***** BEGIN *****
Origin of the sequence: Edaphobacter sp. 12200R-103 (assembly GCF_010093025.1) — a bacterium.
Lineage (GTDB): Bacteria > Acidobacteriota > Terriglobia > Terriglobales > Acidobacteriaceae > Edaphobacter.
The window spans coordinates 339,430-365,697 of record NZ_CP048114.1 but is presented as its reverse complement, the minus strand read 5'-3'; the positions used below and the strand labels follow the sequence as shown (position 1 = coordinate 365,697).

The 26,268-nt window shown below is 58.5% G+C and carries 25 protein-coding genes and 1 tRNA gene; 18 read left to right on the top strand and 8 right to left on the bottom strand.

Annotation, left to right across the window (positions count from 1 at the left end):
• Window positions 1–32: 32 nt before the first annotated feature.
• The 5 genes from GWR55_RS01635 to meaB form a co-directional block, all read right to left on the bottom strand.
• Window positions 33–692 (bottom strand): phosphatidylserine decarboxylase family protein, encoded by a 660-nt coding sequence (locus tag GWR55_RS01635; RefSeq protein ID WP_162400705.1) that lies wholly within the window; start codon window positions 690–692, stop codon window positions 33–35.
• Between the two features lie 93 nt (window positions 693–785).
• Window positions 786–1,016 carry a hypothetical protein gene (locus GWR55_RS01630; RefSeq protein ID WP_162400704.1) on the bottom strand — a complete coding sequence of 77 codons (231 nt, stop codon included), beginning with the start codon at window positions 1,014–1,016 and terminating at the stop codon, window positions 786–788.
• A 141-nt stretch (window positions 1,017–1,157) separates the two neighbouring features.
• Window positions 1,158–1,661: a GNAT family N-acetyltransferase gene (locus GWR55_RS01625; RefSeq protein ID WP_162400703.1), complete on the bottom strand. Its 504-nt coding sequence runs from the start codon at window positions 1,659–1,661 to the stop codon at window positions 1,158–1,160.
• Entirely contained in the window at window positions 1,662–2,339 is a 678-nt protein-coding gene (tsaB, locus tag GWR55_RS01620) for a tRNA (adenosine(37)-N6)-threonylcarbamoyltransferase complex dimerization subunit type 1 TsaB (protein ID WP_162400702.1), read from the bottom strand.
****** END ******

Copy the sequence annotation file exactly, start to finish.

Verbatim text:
Origin of the sequence: Edaphobacter sp. 12200R-103 (assembly GCF_010093025.1) — a bacterium.
Lineage (GTDB): Bacteria > Acidobacteriota > Terriglobia > Terriglobales > Acidobacteriaceae > Edaphobacter.
The window spans coordinates 339,430-365,697 of record NZ_CP048114.1 but is presented as its reverse complement, the minus strand read 5'-3'; the positions used below and the strand labels follow the sequence as shown (position 1 = coordinate 365,697).

The 26,268-nt window shown below is 58.5% G+C and carries 25 protein-coding genes and 1 tRNA gene; 18 read left to right on the top strand and 8 right to left on the bottom strand.

Annotation, left to right across the window (positions count from 1 at the left end):
• Window positions 1–32: 32 nt before the first annotated feature.
• The 5 genes from GWR55_RS01635 to meaB form a co-directional block, all read right to left on the bottom strand.
• Window positions 33–692 (bottom strand): phosphatidylserine decarboxylase family protein, encoded by a 660-nt coding sequence (locus tag GWR55_RS01635; RefSeq protein ID WP_162400705.1) that lies wholly within the window; start codon window positions 690–692, stop codon window positions 33–35.
• Between the two features lie 93 nt (window positions 693–785).
• Window positions 786–1,016 carry a hypothetical protein gene (locus GWR55_RS01630; RefSeq protein ID WP_162400704.1) on the bottom strand — a complete coding sequence of 77 codons (231 nt, stop codon included), beginning with the start codon at window positions 1,014–1,016 and terminating at the stop codon, window positions 786–788.
• A 141-nt stretch (window positions 1,017–1,157) separates the two neighbouring features.
• Window positions 1,158–1,661: a GNAT family N-acetyltransferase gene (locus GWR55_RS01625; RefSeq protein ID WP_162400703.1), complete on the bottom strand. Its 504-nt coding sequence runs from the start codon at window positions 1,659–1,661 to the stop codon at window positions 1,158–1,160.
• Entirely contained in the window at window positions 1,662–2,339 is a 678-nt protein-coding gene (tsaB, locus tag GWR55_RS01620) for a tRNA (adenosine(37)-N6)-threonylcarbamoyltransferase complex dimerization subunit type 1 TsaB (protein ID WP_162400702.1), read from the bottom strand.